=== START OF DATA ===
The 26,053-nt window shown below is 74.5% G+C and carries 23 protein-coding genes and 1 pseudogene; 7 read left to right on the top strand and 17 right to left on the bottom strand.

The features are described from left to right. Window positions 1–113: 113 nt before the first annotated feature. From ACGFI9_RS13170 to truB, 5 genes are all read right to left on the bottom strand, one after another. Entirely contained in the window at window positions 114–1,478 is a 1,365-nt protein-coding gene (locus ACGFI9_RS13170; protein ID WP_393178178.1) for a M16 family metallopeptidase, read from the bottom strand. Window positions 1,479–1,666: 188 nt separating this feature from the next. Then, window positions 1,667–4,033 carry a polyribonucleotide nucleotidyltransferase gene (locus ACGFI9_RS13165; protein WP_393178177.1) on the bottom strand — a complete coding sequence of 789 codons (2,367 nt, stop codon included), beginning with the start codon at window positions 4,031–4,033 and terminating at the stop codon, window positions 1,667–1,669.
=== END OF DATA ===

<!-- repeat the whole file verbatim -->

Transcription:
The 26,053-nt window shown below is 74.5% G+C and carries 23 protein-coding genes and 1 pseudogene; 7 read left to right on the top strand and 17 right to left on the bottom strand.

The features are described from left to right. Window positions 1–113: 113 nt before the first annotated feature. From ACGFI9_RS13170 to truB, 5 genes are all read right to left on the bottom strand, one after another. Entirely contained in the window at window positions 114–1,478 is a 1,365-nt protein-coding gene (locus ACGFI9_RS13170; protein ID WP_393178178.1) for a M16 family metallopeptidase, read from the bottom strand. Window positions 1,479–1,666: 188 nt separating this feature from the next. Then, window positions 1,667–4,033 carry a polyribonucleotide nucleotidyltransferase gene (locus ACGFI9_RS13165; protein WP_393178177.1) on the bottom strand — a complete coding sequence of 789 codons (2,367 nt, stop codon included), beginning with the start codon at window positions 4,031–4,033 and terminating at the stop codon, window positions 1,667–1,669.